This blog is my place to vent and share resources with other parents of children of trauma. I try to be open and honest about my feelings in order to help others know they are not alone. Therapeutic parenting of adopted teenagers with RAD and other severe mental illnesses and issues (plus "neurotypical" teens) , is not easy, and there are time when I say what I feel... at the moment. We're all human!

Saturday, February 18, 2012

More Good, Bad and Ugly Updates

Could use more prayers (as usual).



Good news: Bear is still living with friends. He's still coming home almost every night for his meds, but...





Bad news: He's no longer going to therapy, starting to skip school, and apparently has decided he's done with family.






Good news: Although Bob has been home with mono for over a month, she has mild symptoms, is keeping up with her school work, and is actually cuddly. I'm really enjoying this mother/ daughter time.





Bad news: The doctor says she can go back to school as soon as she's fever-free (and she's probably not really contagious as long as she keeps her saliva to herself. No licking! *grin*). Still no sign of being ready to go back to school.






Good news: My baby turned 13 last week. The fever he had earlier in the week was apparently not Mono.





Bad news: My BABY turned 13 last week. Now all my kids are teenagers.








Good news: While he doesn't enjoy it, Hubby has a good job that pays the bills and while extra income from me working would be great, we can afford for me to stay home and take care of the kids for now.





Bad news: Hubby is feeling guilty about his contract job not having health insurance so is thinking about taking any job he can get so we can have health insurance that will pay for Kitty to go to partial day hospitalization when she gets home.



Ugly news: In a discussion with Kitty's family therapist (without Kitty in the room), we were told that the residential treatment center doesn't think their program is going to work out for Kitty. They plan to start transitioning her back home over the next 4-6 weeks.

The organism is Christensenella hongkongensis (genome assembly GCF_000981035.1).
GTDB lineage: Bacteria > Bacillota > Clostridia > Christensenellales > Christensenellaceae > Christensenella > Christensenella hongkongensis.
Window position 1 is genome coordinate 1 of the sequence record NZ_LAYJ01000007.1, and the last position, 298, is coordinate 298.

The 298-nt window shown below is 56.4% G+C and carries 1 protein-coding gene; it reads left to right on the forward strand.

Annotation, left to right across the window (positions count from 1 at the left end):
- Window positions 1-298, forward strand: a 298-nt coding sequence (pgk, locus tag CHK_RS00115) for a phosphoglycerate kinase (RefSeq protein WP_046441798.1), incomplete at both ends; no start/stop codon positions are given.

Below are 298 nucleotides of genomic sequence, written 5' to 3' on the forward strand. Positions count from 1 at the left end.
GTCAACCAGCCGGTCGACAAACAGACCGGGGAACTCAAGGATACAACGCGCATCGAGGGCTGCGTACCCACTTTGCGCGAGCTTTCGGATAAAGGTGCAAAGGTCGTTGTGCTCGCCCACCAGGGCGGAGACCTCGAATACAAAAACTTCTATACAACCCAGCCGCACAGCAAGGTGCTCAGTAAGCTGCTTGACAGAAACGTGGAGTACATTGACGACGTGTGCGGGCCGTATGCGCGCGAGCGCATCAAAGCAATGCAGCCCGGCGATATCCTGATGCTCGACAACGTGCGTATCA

The reasons they gave:









  • She's too young developmentally. The therapist mentioned regression to about age 6yr.



  • The removal of some of her major stressors (family and peers) has enabled her to suppress most of her anxiety so that she doesn't have to work on it while in therapy/ group. She just denies having anything to talk about. Plus she's mostly able to control her behaviors/ emotions because she's not overwhelmed (at home, the smallest issue pushes her over the edge because she's always right there on the edge).



  • Sometimes she trots out a trauma from her past in therapy or group, but it's like she's just telling a story. Not actually processing the trauma. My guess is these are events she's already processed.



  • She's so "therapized" she can practically run the sessions, but when she's actually in the moment and gets emotional, that part of her brain shuts down and she goes into fight, flight or freeze mode, so she is unable to access the skills and training when she actually needs it.





After the family therapy session, we had a visitation with Kitty, and basically nothing's changed... except she's a little more angry with us for sending her away. I'm assuming when she gets home we'll get a honeymoon period for as long as she can control her emotions... which might be only minutes.





Everyone has been telling her she's 16 (almost 17) and she's entitled to all the privileges that go with that (watching teen TV shows, hanging out with friends at the mall, learning to drive...)... but she can barely function at a basic level (hygiene, simple chores, maintaining emotional stability...).





She's NOT diagnosed FAS (Fetal Alcohol Syndrome) or intellectually disabled (although her processing is well below 70). In fact she's borderline on pretty much everything (including Borderline Personality Disorder) so she doesn't qualify for services and no one sees any obvious disabilities that we can point to and say... "quit telling her she's normal!"





The hardest part is Bob(15) is in the same grade as Kitty. Biodd is smart, responsible, emotionally stable (well, as emotionally stable as any other teenage girl) ... and Kitty is sooo jealous. Just being in the same house makes her worse.





Kitty thinks she's "normal," and therefore we're just being cruel and unusual, love Bob more, and think she's bad and needs to be punished.





After the last couple of weeks having just Bob and Ponito at home, I've realized how hard it's going to be to have Kitty back home; although it will help that Bear is out of the house (assuming he doesn't come back). I worry that both of the kids are going to go back to disappearing and spending all their time in their rooms for the next few years or longer. I worry that we're out of options since the psych hospitals have said there's nothing they can do for Kitty. This was the only treatment center that seemed like it would make a difference.





I'm terrified.





We aren't going to tell Kitty for awhile, in the hope that she'll continue to work hard while she's there.

2 comments:

Sophie said...

Wow. So much to deal with. Prayers for you and your family.

waldenbunch said...

Sometimes there aren't even words to describe the situations we live through. It's just our life. Lifting you up tonight and praying there will be a positive resolution to at least some of the issues. Thanks for the sweet comment on my blog. 25 years is a long time!